Shoot Smart

Award winning photographer Abhishek Hajela is known for his experiential and immersive photography tours for outbound tourists into India. He has a few tips for those who seek to capture a perfect frame.

His photos are moving tributes to landscapes, colour, people, festivals and real visual treat. Abhishek Hajela’s every image has a story to tell. He has several awards to his credit and his captures get regularly featured in various international and national magazines.

He is known for his exclusive photo trips with Olympus, Manfrotto and GO PRO; for both amateur and pro photographers. He specialises in leading groups through Indian festivals be it Holi, Hornbill Festival, Puri Rath Yatra or Kumbh.


All Photographs: Abhishek Hajela

His project on Spiritual India (The Naga Sadhus – Naked Saints) was nominated by the National Geographic ‘All Roads Photography Program’ and a number of his images have been selected and used by the Indian Ministry of Tourism for the Incredible India!

A protégé of John Isaac, one of the most respected and prominent photojournalist of this century, he offers some tips for travelers who have a passion for photography.

Plan your act:

  • When you see a situation you want to shoot, wait and see how it develops. Ask yourself: Do you need to approach it from another angle or vantage point? Be creative with your angle, you may get a better photo from this new angle!
  • It can be hard to shoot people, you have to be patient and allow yourself to be in their space. You can’t suddenly walk into a house and start taking images. Talk to them, tell them what are you doing and show them the images. A smile is the best way to start!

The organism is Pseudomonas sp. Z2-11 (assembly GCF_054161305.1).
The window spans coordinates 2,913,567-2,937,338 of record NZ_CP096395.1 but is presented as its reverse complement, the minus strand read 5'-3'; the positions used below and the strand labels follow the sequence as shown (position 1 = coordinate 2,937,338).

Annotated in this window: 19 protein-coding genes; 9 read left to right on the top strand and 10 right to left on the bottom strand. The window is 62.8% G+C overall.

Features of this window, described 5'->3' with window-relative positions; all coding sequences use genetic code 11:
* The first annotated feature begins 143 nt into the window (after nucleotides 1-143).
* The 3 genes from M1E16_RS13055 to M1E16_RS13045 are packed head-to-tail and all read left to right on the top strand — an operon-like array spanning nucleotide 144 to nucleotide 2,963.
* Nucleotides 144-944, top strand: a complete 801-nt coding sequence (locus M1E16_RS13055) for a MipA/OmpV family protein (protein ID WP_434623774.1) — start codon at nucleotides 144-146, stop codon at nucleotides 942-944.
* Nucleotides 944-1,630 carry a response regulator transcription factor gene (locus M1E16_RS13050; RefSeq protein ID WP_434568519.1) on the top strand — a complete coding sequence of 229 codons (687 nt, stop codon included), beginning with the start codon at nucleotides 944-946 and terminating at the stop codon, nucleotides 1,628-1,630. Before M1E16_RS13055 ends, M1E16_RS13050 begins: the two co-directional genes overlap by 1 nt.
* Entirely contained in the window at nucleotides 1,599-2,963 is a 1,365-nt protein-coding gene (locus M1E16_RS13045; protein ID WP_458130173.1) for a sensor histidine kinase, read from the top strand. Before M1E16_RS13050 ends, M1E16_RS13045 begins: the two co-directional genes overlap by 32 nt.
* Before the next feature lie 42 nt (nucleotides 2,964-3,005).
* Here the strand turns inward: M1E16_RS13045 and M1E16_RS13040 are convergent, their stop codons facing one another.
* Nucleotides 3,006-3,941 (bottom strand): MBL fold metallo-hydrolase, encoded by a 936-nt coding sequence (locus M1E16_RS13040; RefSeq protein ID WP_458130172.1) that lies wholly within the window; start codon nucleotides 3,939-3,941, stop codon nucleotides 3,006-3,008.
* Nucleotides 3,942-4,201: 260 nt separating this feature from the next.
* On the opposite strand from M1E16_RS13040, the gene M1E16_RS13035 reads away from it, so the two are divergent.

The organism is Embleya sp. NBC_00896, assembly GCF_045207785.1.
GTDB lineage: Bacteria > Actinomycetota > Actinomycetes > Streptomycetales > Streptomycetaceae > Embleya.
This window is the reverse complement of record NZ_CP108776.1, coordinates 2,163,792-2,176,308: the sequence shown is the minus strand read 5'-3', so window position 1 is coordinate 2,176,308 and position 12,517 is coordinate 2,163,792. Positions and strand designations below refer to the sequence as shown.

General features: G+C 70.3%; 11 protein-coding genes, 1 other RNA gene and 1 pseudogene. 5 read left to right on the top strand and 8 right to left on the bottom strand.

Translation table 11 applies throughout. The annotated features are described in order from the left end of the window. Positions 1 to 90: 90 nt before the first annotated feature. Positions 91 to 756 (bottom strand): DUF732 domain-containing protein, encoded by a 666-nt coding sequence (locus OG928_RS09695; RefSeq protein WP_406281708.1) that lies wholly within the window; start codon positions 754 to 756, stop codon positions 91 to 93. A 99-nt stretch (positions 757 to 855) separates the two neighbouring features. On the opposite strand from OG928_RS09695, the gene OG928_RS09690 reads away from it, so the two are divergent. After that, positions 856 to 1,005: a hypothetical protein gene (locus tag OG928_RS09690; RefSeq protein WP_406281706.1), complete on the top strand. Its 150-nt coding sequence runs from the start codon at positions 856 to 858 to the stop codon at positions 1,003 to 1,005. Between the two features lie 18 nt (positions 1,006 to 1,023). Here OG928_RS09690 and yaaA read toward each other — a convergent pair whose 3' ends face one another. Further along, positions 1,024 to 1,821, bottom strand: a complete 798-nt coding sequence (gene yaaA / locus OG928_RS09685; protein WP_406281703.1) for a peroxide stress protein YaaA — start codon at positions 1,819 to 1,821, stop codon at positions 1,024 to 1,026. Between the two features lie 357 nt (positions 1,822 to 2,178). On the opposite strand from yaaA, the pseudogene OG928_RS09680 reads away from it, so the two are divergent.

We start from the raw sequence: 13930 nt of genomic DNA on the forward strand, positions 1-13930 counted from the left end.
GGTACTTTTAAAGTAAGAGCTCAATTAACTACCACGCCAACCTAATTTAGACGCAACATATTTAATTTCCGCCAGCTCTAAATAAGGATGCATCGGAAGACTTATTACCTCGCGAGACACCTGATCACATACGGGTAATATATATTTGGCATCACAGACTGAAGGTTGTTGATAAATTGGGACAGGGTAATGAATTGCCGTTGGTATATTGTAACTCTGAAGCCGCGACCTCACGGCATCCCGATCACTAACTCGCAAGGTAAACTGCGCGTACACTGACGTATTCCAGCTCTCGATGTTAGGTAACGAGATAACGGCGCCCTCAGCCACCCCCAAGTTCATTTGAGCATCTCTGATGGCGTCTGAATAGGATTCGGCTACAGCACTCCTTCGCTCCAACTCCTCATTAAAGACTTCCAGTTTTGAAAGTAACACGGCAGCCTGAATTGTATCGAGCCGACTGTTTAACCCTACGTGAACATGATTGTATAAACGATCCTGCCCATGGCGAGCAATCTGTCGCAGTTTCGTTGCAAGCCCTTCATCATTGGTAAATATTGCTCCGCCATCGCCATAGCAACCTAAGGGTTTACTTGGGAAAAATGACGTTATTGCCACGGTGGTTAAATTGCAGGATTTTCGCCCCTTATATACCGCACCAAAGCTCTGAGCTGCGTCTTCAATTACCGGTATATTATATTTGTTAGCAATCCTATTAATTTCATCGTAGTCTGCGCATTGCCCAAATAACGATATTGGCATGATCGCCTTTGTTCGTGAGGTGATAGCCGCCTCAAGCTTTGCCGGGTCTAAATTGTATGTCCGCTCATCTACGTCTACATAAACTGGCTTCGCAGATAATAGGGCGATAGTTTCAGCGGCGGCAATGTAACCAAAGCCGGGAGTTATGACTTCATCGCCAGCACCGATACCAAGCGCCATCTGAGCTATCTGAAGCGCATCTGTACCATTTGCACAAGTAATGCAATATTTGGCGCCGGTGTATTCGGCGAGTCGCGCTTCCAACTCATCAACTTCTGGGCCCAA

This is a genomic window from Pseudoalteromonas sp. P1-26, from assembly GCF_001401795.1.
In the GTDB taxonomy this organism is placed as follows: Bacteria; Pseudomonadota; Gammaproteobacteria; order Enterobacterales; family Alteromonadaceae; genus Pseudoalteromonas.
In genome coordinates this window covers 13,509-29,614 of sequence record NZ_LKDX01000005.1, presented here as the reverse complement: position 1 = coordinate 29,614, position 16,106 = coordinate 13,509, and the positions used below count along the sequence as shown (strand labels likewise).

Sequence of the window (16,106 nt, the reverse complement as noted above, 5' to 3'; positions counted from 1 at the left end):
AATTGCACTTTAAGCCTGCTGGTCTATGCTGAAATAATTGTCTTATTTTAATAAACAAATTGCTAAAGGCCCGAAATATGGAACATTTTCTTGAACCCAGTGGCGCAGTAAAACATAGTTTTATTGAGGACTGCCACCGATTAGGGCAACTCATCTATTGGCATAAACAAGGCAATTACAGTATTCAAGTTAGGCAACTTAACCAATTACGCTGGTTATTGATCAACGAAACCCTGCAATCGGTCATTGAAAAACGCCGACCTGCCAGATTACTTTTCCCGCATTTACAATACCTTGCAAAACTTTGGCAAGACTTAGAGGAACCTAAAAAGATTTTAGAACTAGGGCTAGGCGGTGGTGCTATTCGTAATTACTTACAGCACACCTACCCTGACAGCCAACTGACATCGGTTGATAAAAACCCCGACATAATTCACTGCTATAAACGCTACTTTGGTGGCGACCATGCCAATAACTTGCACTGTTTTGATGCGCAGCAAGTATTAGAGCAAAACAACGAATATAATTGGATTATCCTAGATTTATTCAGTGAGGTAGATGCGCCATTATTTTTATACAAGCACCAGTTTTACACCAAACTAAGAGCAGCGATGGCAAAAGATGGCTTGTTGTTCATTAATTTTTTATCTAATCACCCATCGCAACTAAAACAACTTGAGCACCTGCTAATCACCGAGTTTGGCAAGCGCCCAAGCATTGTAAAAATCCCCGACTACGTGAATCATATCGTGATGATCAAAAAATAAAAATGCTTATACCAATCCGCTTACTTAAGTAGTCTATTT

• Patience always pays. Don’t be in a hurry to get that shot and walk away. The best comes out when you give it time.
  • When shooting festivals; try and scope out a terrace spot to get a bird’s eye view. Doing so would get you fabulous photographs and a sense of scale. Also when covering a festival like Holi, cover yourself properly and wear clothes you don’t mind discarding at the end of the day. Cover your camera with a plastic cover to prevent any splashes of water and colour, which will invariably come your way.
  • Always have a local guide or a person to take you around during the photo tour. This will make your life easy in terms of finding the hidden spot, where all you can access and so on.

In the words of Abhishek – 

“Photography comes with human connections. I don’t just take a photo and walk away – one must take the time to talk, wait and connect. Make time to observe this great game of life. “

streets of varanasi

Kit up

  • For most situations, I use a lens such as the 24-70 mm, which is a versatile lens for most travel photography. However, I always shoot with two cameras and two lenses — the 24-70 mm and 70-200 mm.
  • Always carry extra batteries and an extra camera body for that uncalled situations.
  • Make it a habit to download images to your laptop and backing up the images you have shot onto a hard drive at the end of each day.
  • I use Adobe Lightroom to organise my images and for initial post-production. Lightroom is an easier tool to understand, unlike Photoshop.

Abhishek says –

“Whenever you shoot in a group, don’t copy anyone as you don’t know the other person’s point of viewpoint. You can take inspiration from others but always use your own creativity, otherwise you will never be a successful photographer.”

Basic Starter Kit for a Beginner Photographer:

  • Keeping in mind today’s changing technology, I would recommend a Mirrorless Camera from Olympus or Fuji as it is lighter, cheaper and it has a features which are pretty updated for future.
  • However, you can also start with a basic DSLR Camera with a kit lens from Nikon or Canon.

Straight from the heart

Having expensive camera equipment doesn’t always mean that you’ll take good photos. The best way to hone your skills is to practice. Shoot as much as you can, and it doesn’t really matter what. Keep you lines clean and approach simple. Don’t try to pack too many elements into your image; it will just end up looking messy